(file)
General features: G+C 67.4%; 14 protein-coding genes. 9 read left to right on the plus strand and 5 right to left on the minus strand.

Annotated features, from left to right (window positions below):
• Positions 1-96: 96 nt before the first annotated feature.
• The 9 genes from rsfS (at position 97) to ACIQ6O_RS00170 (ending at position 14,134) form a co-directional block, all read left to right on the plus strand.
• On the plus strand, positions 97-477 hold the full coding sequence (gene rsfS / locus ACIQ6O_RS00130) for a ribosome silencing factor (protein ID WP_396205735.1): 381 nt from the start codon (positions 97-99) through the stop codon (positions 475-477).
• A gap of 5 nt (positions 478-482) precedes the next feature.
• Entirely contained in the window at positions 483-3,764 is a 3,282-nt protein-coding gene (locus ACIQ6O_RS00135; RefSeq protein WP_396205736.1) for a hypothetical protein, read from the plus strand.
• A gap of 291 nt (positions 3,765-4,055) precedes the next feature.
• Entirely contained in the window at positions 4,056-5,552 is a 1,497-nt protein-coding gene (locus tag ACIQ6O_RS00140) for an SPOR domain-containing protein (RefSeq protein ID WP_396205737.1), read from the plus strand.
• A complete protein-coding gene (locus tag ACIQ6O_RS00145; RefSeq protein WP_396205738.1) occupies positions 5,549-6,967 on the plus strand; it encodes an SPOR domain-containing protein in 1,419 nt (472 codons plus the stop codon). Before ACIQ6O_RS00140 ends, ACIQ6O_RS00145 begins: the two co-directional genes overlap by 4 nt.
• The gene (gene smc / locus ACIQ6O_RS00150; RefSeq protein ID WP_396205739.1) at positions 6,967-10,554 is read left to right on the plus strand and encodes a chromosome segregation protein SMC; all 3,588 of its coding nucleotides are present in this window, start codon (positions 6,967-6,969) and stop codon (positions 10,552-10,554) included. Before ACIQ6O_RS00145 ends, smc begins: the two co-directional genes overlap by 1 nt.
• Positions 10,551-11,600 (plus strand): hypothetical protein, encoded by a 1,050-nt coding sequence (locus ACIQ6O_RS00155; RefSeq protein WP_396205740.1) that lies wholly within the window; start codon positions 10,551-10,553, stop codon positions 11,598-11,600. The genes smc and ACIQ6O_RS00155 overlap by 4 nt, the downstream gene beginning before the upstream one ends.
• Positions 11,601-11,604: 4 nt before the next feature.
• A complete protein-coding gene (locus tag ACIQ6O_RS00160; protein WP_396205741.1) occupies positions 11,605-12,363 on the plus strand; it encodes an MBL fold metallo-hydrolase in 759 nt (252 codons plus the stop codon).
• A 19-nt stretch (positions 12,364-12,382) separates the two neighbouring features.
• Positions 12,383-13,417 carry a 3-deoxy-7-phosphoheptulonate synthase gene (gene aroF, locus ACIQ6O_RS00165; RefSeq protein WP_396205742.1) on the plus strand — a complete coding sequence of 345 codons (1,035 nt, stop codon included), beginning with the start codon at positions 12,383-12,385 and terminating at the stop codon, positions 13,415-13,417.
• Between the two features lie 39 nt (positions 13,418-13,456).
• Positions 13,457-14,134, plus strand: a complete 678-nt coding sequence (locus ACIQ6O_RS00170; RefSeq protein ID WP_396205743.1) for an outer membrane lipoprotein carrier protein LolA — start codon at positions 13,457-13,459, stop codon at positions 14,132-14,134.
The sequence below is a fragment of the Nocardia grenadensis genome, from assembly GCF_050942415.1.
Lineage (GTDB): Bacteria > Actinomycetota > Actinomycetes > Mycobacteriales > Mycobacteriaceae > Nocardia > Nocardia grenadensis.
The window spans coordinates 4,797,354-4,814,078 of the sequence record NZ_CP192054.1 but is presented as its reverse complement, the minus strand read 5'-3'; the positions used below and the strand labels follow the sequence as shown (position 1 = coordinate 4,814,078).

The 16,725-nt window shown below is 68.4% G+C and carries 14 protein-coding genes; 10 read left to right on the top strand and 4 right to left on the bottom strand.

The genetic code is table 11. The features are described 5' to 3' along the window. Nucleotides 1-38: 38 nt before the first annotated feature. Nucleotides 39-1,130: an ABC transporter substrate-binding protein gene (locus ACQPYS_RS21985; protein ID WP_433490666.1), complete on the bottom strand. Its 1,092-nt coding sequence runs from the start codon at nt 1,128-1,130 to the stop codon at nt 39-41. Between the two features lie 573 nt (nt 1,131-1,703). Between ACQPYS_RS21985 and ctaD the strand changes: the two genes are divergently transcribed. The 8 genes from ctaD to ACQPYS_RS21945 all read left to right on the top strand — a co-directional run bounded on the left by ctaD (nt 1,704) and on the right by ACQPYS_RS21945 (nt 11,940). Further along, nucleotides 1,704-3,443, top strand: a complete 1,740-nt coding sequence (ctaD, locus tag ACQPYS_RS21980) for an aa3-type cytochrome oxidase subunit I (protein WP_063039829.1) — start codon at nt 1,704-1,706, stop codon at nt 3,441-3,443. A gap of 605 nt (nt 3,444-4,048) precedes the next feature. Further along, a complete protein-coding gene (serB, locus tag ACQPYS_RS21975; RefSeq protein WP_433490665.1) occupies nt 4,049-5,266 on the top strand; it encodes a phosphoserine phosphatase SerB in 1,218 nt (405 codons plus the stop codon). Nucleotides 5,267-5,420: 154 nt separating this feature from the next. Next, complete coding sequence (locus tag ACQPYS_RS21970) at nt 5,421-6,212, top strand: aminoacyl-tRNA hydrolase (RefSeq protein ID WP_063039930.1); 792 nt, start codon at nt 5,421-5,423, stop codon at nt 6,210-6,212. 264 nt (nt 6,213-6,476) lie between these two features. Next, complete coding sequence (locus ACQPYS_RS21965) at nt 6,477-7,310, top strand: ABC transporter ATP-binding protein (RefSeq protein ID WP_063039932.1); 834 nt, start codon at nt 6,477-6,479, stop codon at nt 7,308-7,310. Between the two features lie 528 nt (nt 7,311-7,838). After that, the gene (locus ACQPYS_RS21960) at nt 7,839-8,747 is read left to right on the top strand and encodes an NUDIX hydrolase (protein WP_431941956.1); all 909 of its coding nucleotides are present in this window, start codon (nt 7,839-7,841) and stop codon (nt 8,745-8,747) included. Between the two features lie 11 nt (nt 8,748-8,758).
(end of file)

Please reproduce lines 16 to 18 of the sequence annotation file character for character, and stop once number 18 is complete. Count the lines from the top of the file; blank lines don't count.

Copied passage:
• Positions 12,383-13,417 carry a 3-deoxy-7-phosphoheptulonate synthase gene (gene aroF, locus ACIQ6O_RS00165; RefSeq protein WP_396205742.1) on the plus strand — a complete coding sequence of 345 codons (1,035 nt, stop codon included), beginning with the start codon at positions 12,383-12,385 and terminating at the stop codon, positions 13,415-13,417.
• Between the two features lie 39 nt (positions 13,418-13,456).
• Positions 13,457-14,134, plus strand: a complete 678-nt coding sequence (locus ACIQ6O_RS00170; RefSeq protein ID WP_396205743.1) for an outer membrane lipoprotein carrier protein LolA — start codon at positions 13,457-13,459, stop codon at positions 14,132-14,134.